After 10 months in the making, America Online is set to launch a children’s version of its service Monday, featuring a host of new welcome screens, a daily Internet radio show for kids, original online shows, a new Batman comic strip and a revamped Internet presence for teen and tween phenoms Mary-Kate and Ashley Olsen.
DUBBED KOL, or Kids Online, the service naturally borrows from a host of child-friendly AOL Time Warner brands in its stable, including Looney Tunes, DC Comics, Sports Illustrated for Kids and Time for Kids. In fact, the only content coming from outside the parent company are the Olsen twins, though alliances with other children’s brands are expected to be formed later, said Malcolm Bird, the kids and teens senior vp at AOL.
The KOL service, designed for 6- to 12-year-olds, is free and comes with AOL 9.0 Optimized, the newest version of AOL.
Bird, who has worked at Hanna Barbera and Nickelodeon, was brought on board to create KOL, whereas before, AOL offered only its less ambitious Kids Only Channel.
“This is the first true AOL service for kids,” Bird said. “We know from our members that having a safe, robust kid environment is important to them.”
And customer retention is also important. AOL lost 840,000 dial-up subscribers during its second quarter. It’s no secret that the No. 1 online service has been beefing up its broadband offerings so that its dial-up customers have a place to go when seeking faster Internet service. Therefore, Bird said, KOL was created with broadband users in mind.
Some of the rich-media highlights include KOL radio, a weekday four-hour online radio program hosted by United Kingdom radio and TV personality Rick Adams, and two new animated online series introducing entirely new characters. First up is “Princess Natasha.”
“She’s a student, a spy, but always a princess,” Bird said. “And she moves to Illinois.” Kids get one 10-minute episode per week for 10 weeks before the next series, “Kung Fu Academy,” is introduced.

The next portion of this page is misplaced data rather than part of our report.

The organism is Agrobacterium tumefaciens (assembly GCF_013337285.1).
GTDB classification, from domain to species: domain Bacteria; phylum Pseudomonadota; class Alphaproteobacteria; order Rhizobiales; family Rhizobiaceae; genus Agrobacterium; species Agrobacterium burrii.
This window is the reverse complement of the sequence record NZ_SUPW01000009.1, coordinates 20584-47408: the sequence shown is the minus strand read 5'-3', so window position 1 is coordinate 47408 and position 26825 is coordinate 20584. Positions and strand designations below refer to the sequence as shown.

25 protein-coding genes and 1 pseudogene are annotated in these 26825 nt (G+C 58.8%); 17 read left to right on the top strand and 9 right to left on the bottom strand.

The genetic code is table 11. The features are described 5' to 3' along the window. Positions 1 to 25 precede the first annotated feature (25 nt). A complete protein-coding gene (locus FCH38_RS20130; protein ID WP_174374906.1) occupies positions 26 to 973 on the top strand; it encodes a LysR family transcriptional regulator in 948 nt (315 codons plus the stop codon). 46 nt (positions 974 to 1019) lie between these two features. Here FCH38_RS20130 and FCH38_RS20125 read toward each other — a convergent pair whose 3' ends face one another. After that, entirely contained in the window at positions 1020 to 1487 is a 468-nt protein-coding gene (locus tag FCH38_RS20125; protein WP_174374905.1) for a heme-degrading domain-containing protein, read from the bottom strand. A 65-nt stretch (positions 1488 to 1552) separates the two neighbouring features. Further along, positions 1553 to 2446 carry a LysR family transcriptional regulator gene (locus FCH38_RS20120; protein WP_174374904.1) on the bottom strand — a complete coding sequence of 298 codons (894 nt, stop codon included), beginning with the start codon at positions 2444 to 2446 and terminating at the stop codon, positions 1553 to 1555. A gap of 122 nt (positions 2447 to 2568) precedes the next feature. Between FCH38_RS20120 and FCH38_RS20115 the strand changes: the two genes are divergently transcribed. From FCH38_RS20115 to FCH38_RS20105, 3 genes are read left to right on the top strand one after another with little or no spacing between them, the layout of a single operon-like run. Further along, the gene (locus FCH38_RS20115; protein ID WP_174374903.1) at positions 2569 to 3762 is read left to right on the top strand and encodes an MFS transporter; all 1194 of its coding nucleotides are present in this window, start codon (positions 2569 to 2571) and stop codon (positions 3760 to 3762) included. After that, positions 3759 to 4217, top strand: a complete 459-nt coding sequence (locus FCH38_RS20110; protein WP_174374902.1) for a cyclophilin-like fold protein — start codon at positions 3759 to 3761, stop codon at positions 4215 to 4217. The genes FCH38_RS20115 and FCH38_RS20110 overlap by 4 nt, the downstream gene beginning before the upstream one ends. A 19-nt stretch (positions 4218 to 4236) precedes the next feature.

Naturally, Bird expresses an interest to move those properties into television. “It will be interesting to see how popular they become,” he said.
Kids Online also features areas for homework help, rating new toys, viewing trailers of appropriate upcoming movies, an interactive storybook and five separate welcome screens and navigation themes: space, ocean, jungle, style and techno.
“They’re very cool,” Bird said.
PARENTAL CONTROLS And parents can control where their children’s e-mail and instant messages come from, restrict the Web sites they may visit and even specify the exact hours their kids may surf. E-mail reports of what the kids have been up to online are also available. And launching simultaneously is AOL Jr., designed for children as young as 2.
The KOL service also introduces the concept of “worlds” like the Cartoon Network World, featuring online just about anything having to do with characters populating a particular AOL TW television property. The Olsen twins, in conjunction with their Dualstar Entertainment Group, have created Mary-kateandashley World, an exclusive edition of the pair’s regular Web site, which boasted 339,000 unique visitors last month, according to Nielsen/NetRatings. Insiders said Dualstar is spending about $150,000 per year in improvements to ensure that the “world” is significantly different from the dot-com.
About one-third of the households that subscribe to AOL have children ages 2-12 living in them, the company said. And according to Nielsen//NetRatings, 8.98 percent of U.S. Internet surfers last month were ages 2-11, with each surfer spending nearly seven hours and 46 minutes online that month.
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